I never felt uneasy when we were talking to any of the strangers. I think it’s because we only approached people that we felt comfortable interacting with. It’s interesting how you evaluate a person by the way they walk, dress, little idiosyncrasies. There was one woman we both “read” from a mile away, she appeared to have a tic, she kept shaking her head to the right. We didn’t approach her. There was also a boisterous crew of guys hanging out underneath the subway pagoda. I initially thought it would be cool to talk to them but the louder they got the less inclined I was to interact.
Many people seemed perplexed by our question. Their first responses either being “I don’t know” or “spiders.” A few asked for suggestions. I thought to myself, why should I have to suggest to you what you’re afraid of? But maybe it’s not such an weird thing to prompt? It could be that we caught people off guard by the question and they felt put on the spot.
The only odd response we experienced was from two women pushing strollers. I think they thought we were being aggressive. Their response felt a little hostile. The woman responded adamantly, “No, no, it’s not cool.”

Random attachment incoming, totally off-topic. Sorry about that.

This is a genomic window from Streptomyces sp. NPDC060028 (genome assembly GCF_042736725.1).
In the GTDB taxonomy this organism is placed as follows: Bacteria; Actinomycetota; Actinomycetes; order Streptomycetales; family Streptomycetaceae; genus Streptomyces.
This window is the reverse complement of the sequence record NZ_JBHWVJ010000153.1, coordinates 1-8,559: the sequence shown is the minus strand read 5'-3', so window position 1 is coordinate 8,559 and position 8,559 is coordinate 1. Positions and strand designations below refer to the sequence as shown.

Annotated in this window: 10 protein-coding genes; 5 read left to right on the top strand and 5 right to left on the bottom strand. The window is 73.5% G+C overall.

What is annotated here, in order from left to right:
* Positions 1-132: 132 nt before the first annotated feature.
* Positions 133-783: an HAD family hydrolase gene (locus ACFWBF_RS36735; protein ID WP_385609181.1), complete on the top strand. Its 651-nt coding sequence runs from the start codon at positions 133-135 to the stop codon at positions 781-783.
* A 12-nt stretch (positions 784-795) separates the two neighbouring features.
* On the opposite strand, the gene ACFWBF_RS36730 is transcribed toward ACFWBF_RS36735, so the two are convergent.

Right off the bat, we noticed how a few people changed their course while walking when they saw us approaching with our recorder and camera on a tripod. We found that it was easier to approach men rather than women. This surprised us. Maybe its easier to make eye contact with men because we were women? A number of the women we tried to approach ignored us outright. They avoided eye contact. Some waved us off or offered excuses like “I’m late for a meeting” or “I only have two minutes form my lunch break.” Others apologized. One woman with a Louis Vuitton bag said, “No, thank you.” My favorite response came from a tall, well-dressed man – he smiled slightly and winked. Somehow that made it alright for him to keep on walking.
Once we got someone to stop and listen to us for a few seconds – either by identifying ourselves as students or saying, can we ask you a question – it was much easier to get them to stay. No one that we stopped said no, I don’t want to answer your question or I don’t want to be filmed. But some did ask us before we recorded, what type of question?
We decided to take advantage of the unseasonably warm and sunny day and head out to Washington Square Park Friday afternoon – much more preferable than rendering video on the floor.
Unlike yesterday, I felt anxious about having to approach people. Without the props, I felt it would be harder to initiate conversation. How would people react to someone approaching them out of nowhere to ask a random question like, what are you afraid of?